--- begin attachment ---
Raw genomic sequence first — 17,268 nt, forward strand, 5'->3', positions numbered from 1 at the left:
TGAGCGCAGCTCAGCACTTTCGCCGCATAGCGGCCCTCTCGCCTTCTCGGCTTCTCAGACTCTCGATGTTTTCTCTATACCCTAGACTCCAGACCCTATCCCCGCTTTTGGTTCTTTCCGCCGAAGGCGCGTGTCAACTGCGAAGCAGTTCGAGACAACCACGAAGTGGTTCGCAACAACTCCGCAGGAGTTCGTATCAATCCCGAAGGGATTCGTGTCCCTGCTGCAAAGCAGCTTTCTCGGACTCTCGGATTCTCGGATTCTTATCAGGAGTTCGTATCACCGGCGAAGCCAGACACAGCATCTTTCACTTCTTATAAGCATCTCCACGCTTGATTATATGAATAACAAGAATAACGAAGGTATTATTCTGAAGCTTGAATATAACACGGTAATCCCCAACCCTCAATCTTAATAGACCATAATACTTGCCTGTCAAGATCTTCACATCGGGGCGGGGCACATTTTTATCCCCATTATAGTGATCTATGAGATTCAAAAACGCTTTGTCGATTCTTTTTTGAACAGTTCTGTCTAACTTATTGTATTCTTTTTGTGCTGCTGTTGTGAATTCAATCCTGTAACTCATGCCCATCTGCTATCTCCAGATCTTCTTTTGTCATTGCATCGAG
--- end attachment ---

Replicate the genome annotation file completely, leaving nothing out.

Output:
Raw genomic sequence first — 17,268 nt, forward strand, 5'->3', positions numbered from 1 at the left:
TGAGCGCAGCTCAGCACTTTCGCCGCATAGCGGCCCTCTCGCCTTCTCGGCTTCTCAGACTCTCGATGTTTTCTCTATACCCTAGACTCCAGACCCTATCCCCGCTTTTGGTTCTTTCCGCCGAAGGCGCGTGTCAACTGCGAAGCAGTTCGAGACAACCACGAAGTGGTTCGCAACAACTCCGCAGGAGTTCGTATCAATCCCGAAGGGATTCGTGTCCCTGCTGCAAAGCAGCTTTCTCGGACTCTCGGATTCTCGGATTCTTATCAGGAGTTCGTATCACCGGCGAAGCCAGACACAGCATCTTTCACTTCTTATAAGCATCTCCACGCTTGATTATATGAATAACAAGAATAACGAAGGTATTATTCTGAAGCTTGAATATAACACGGTAATCCCCAACCCTCAATCTTAATAGACCATAATACTTGCCTGTCAAGATCTTCACATCGGGGCGGGGCACATTTTTATCCCCATTATAGTGATCTATGAGATTCAAAAACGCTTTGTCGATTCTTTTTTGAACAGTTCTGTCTAACTTATTGTATTCTTTTTGTGCTGCTGTTGTGAATTCAATCCTGTAACTCATGCCCATCTGCTATCTCCAGATCTTCTTTTGTCATTGCATCGAG